The first track, the title track of the album, “Innuendo” is a grand lyrical magnum opus. It is a strong nod to Led Zeppelin’s “Kashmir” from their album Physical Graffitti. “Innuendo” has a solid beat, solid, mantra-like rhythm and a very edgy, almost ethereal melody flowing over John Deacon’s thrumming bassline and chord progression. It’s the closest Queen has come to being overtly political or opinionated about the state of affairs in the world–and their music video for this track borrows a bit from the film adaptation of George Orwell’s dystopian novel 1984″. More so than “One Vision” from A Kind of Magic, “Innudendo” speaks to disillusionment and to teh deceptions that are thrust before us and challenges us to question authority that is based on falsehoods. The song becomes something of a cry for action instead of complacency. Musically, it is reminisent of their classic “Bohemian Rhapsody” in that there layers of vocals, stylistic, dramatic changes, tempo changes, and complex musical overtones–but it is nothing like “Bohemian Rhapsody” in that lyrically, there is meaning and clarity and understanding of real questions and issues we need to consider. It is not so tongue-in-cheek or flippant or whimsical. Now some may say the song is moody and angsty and a bit heavy-handed in its tones and overtones, but I think they confuse themselves between what is music for atmosphere and context and what is sound for the sake of coming off as larger than life. Queen has nothing to prove to its listeners and does not need to show off–they know that and most fans and even casual listeners should know that. This track, is one of the best tracks Queen ever wrote, in my opinion.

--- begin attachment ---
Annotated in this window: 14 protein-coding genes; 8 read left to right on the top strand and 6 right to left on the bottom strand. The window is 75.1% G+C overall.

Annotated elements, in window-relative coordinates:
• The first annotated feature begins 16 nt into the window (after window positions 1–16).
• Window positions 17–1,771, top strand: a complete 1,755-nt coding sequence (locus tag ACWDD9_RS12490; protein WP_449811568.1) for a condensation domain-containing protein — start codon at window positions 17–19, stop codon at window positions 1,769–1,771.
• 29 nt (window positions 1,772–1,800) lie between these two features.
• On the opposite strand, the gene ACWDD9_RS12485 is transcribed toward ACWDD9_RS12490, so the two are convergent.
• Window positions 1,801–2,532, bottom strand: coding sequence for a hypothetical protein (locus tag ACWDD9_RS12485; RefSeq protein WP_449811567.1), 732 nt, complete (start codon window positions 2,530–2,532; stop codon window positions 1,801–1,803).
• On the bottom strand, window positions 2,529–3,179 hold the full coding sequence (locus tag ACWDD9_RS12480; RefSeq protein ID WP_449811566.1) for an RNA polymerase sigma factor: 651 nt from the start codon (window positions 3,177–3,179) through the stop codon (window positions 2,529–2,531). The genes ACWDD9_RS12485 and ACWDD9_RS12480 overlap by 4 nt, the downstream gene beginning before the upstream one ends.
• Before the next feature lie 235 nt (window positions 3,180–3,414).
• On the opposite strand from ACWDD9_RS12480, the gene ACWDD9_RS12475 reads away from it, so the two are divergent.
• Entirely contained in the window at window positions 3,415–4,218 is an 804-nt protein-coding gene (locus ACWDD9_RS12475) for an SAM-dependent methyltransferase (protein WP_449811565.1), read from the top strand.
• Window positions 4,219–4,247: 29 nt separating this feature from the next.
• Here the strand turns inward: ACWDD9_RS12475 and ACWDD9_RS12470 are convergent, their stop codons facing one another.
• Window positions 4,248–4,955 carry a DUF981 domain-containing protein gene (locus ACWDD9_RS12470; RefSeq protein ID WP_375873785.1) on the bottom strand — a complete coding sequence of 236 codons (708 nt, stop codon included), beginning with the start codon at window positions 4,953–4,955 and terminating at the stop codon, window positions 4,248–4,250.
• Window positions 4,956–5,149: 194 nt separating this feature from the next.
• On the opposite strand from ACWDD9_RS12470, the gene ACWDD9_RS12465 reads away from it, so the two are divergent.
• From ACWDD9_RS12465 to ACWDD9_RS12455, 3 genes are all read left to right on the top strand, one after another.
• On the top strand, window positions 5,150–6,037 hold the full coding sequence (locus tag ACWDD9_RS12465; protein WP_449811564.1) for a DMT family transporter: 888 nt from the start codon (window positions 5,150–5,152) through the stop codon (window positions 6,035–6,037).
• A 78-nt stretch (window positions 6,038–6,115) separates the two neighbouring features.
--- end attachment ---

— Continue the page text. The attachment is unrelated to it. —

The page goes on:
Next comes “I’m Going Slightly Mad”, a clever song that reminds me of “Killer Queen” in the sense that the lyrics are sophisticated, catchy and imaginative and provocative. The song speaks of madness and insanity and the tone of the song ranges from comical to sinnister to suggestive. “I’m Going Slightly Mad” was begun in Freddie Mercury’s London house, after he’d got the idea of writing a song about madness, inspired by Noel Coward’s campy one-liners and metaphors and allusions and innuendoes.